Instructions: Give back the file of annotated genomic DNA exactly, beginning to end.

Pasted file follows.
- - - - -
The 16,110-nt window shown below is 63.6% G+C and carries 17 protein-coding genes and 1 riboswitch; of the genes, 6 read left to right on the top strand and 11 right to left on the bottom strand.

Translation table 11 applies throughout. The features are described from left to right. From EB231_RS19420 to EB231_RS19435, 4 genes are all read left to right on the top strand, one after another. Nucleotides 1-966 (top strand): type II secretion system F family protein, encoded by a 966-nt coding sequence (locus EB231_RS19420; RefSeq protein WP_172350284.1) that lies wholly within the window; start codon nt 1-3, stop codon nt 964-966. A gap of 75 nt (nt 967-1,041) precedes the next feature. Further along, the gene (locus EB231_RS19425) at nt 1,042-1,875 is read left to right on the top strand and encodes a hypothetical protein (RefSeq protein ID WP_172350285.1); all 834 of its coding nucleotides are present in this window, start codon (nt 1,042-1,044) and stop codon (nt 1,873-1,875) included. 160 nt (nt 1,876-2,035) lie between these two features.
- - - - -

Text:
The 16,110-nt window shown below is 63.6% G+C and carries 17 protein-coding genes and 1 riboswitch; of the genes, 6 read left to right on the top strand and 11 right to left on the bottom strand.

Translation table 11 applies throughout. The features are described from left to right. From EB231_RS19420 to EB231_RS19435, 4 genes are all read left to right on the top strand, one after another. Nucleotides 1-966 (top strand): type II secretion system F family protein, encoded by a 966-nt coding sequence (locus EB231_RS19420; RefSeq protein WP_172350284.1) that lies wholly within the window; start codon nt 1-3, stop codon nt 964-966. A gap of 75 nt (nt 967-1,041) precedes the next feature. Further along, the gene (locus EB231_RS19425) at nt 1,042-1,875 is read left to right on the top strand and encodes a hypothetical protein (RefSeq protein ID WP_172350285.1); all 834 of its coding nucleotides are present in this window, start codon (nt 1,042-1,044) and stop codon (nt 1,873-1,875) included. 160 nt (nt 1,876-2,035) lie between these two features.